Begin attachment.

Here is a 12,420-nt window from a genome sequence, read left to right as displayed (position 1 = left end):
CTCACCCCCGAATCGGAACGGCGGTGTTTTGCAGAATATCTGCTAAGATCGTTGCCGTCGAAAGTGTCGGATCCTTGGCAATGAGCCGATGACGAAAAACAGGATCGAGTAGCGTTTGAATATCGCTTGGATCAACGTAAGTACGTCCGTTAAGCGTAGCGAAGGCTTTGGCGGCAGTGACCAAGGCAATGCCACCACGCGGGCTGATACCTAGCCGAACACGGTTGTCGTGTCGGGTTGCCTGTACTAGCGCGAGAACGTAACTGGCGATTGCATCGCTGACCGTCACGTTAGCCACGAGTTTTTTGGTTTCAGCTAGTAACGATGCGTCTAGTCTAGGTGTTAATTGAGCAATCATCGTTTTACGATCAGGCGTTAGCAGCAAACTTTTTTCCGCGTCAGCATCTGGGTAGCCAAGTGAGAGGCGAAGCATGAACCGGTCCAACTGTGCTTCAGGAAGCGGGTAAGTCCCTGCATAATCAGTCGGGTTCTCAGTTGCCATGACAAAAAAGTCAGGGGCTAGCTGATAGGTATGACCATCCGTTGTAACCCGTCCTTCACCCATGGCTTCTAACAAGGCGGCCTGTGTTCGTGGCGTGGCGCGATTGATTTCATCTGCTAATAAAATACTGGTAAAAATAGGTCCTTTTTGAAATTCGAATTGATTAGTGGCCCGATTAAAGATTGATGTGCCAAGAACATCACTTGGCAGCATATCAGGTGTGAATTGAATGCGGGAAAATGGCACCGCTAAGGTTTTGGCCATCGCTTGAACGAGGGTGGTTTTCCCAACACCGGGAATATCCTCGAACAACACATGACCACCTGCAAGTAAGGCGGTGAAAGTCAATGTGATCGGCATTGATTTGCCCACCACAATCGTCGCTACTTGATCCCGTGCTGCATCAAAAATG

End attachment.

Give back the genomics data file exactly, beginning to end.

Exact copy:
Here is a 12,420-nt window from a genome sequence, read left to right as displayed (position 1 = left end):
CTCACCCCCGAATCGGAACGGCGGTGTTTTGCAGAATATCTGCTAAGATCGTTGCCGTCGAAAGTGTCGGATCCTTGGCAATGAGCCGATGACGAAAAACAGGATCGAGTAGCGTTTGAATATCGCTTGGATCAACGTAAGTACGTCCGTTAAGCGTAGCGAAGGCTTTGGCGGCAGTGACCAAGGCAATGCCACCACGCGGGCTGATACCTAGCCGAACACGGTTGTCGTGTCGGGTTGCCTGTACTAGCGCGAGAACGTAACTGGCGATTGCATCGCTGACCGTCACGTTAGCCACGAGTTTTTTGGTTTCAGCTAGTAACGATGCGTCTAGTCTAGGTGTTAATTGAGCAATCATCGTTTTACGATCAGGCGTTAGCAGCAAACTTTTTTCCGCGTCAGCATCTGGGTAGCCAAGTGAGAGGCGAAGCATGAACCGGTCCAACTGTGCTTCAGGAAGCGGGTAAGTCCCTGCATAATCAGTCGGGTTCTCAGTTGCCATGACAAAAAAGTCAGGGGCTAGCTGATAGGTATGACCATCCGTTGTAACCCGTCCTTCACCCATGGCTTCTAACAAGGCGGCCTGTGTTCGTGGCGTGGCGCGATTGATTTCATCTGCTAATAAAATACTGGTAAAAATAGGTCCTTTTTGAAATTCGAATTGATTAGTGGCCCGATTAAAGATTGATGTGCCAAGAACATCACTTGGCAGCATATCAGGTGTGAATTGAATGCGGGAAAATGGCACCGCTAAGGTTTTGGCCATCGCTTGAACGAGGGTGGTTTTCCCAACACCGGGAATATCCTCGAACAACACATGACCACCTGCAAGTAAGGCGGTGAAAGTCAATGTGATCGGCATTGATTTGCCCACCACAATCGTCGCTACTTGATCCCGTGCTGCATCAAAAATG